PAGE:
Domestic violence is common in the community. Many of its victims present to primary care physicians (PCPs) but are not being recognized and managed. The barriers, with specific reference to a Chinese cultural context, were investigated earlier. This paper explored the factors which facilitated the process of recognizing and managing suspected cases of domestic violence by PCPs in Hong Kong.
Four focus group interviews were conducted to explore in-depth the experiences of PCPs in recognition, management and referral of domestic violence cases from which facilitators were identified. The relevant themes were then investigated in a questionnaire survey with 504 PCPs working in public and private sectors.
The focus group participants emphasized mood symptoms as useful indicators for probable abuse and continuity of care was important to unmask issues of domestic violence. The top facilitators perceived by the respondents of the survey included: a trusting doctor-patient relationship (99.8%), good communication skills (99.0%), patients’ unexplained bruises (96.3%), medical history (94.6%), and mood symptoms (94.4%). Further, the survey found that PCPs with longer years of practice, a medical degree obtained from Western countries, and postgraduate training in family counselling or psychological medicine perceived more facilitators in managing domestic violence.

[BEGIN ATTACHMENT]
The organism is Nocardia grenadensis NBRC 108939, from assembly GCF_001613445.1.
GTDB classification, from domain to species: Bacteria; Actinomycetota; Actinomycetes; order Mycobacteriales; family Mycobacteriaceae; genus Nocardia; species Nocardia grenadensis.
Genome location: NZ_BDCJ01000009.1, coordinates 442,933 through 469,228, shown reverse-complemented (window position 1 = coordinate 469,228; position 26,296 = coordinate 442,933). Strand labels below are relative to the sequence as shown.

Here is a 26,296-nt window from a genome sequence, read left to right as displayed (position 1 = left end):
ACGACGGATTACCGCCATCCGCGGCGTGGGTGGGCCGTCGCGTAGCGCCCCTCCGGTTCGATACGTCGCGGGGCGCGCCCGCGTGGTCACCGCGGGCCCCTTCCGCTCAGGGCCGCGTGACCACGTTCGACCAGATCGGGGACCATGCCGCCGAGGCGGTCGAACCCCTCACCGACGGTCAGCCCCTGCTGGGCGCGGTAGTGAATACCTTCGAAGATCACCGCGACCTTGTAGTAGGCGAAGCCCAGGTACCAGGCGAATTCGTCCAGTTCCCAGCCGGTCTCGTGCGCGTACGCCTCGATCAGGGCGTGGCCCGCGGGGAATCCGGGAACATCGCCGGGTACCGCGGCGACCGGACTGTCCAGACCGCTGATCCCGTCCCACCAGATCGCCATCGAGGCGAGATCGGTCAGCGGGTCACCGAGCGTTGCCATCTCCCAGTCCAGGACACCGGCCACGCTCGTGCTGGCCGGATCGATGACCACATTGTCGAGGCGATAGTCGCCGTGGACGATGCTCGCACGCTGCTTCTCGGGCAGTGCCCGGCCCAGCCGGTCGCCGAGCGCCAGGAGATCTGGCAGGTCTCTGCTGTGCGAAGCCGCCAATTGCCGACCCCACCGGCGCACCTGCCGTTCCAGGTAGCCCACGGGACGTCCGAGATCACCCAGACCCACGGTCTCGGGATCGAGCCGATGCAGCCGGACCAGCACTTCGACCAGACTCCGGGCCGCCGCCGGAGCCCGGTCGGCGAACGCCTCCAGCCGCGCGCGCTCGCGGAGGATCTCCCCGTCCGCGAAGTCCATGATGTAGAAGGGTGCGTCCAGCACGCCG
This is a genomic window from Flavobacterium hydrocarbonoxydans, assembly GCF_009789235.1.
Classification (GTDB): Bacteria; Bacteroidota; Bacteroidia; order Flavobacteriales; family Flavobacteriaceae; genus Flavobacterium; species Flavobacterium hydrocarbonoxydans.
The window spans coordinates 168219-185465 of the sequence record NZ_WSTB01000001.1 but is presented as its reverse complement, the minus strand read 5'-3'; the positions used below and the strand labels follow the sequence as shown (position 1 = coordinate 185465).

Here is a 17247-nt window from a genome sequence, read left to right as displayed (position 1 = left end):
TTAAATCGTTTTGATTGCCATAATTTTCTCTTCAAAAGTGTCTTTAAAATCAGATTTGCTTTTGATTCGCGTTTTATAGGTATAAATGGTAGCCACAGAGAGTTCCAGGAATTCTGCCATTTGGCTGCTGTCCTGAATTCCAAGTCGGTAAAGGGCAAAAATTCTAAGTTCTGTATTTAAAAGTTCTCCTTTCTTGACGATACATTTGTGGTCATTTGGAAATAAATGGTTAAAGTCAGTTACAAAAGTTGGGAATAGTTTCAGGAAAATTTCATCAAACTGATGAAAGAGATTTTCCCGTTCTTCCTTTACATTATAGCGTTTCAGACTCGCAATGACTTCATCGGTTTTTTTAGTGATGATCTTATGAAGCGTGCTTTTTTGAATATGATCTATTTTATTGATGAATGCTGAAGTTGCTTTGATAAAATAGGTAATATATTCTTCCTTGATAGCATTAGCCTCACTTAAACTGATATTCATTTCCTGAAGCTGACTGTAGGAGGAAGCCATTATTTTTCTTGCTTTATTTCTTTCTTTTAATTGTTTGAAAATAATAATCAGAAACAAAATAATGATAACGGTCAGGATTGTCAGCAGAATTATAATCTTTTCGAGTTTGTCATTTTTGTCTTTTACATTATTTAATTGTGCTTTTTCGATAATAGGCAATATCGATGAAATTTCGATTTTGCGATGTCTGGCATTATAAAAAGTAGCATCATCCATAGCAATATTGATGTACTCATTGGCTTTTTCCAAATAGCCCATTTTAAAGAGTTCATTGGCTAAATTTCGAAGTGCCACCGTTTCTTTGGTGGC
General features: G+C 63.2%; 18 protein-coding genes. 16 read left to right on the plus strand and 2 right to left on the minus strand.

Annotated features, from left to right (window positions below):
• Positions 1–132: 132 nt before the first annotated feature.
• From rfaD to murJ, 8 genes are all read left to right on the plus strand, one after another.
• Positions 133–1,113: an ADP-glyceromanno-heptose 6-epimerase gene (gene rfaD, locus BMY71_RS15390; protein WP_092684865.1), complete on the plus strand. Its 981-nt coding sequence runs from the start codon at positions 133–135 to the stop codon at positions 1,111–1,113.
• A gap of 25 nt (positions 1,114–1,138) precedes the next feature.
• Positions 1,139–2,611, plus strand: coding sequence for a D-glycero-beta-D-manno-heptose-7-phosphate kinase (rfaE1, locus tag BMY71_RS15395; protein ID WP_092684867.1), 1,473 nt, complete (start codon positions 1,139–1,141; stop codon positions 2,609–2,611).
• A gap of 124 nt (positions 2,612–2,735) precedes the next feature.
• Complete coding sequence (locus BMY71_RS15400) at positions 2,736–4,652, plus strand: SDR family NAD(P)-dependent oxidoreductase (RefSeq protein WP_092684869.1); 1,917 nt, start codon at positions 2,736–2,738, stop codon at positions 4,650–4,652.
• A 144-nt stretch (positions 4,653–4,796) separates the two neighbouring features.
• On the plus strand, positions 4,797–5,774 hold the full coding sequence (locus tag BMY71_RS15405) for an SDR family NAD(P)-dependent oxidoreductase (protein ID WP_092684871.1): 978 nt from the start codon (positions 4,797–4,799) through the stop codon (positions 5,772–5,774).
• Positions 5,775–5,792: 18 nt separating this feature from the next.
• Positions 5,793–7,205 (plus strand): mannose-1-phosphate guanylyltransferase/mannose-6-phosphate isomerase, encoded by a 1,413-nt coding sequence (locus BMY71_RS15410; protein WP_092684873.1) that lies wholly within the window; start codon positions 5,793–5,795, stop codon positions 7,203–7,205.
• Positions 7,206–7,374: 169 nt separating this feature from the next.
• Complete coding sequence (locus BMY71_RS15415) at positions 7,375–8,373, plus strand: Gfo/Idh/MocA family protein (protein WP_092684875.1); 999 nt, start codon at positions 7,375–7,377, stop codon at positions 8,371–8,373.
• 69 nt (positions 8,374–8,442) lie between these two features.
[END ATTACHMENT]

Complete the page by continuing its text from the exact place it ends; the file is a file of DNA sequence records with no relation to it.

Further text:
Without a local screening policy and training protocol to manage domestic violence, PCPs regarded their skills in mental healthcare and good relationships with patients as the key facilitators. While training in mental health care helps PCPs manage domestic violence, a specific protocol emphasizing medical-social collaboration is anticipated to facilitate them to take a more proactive and effective stance from screening to management.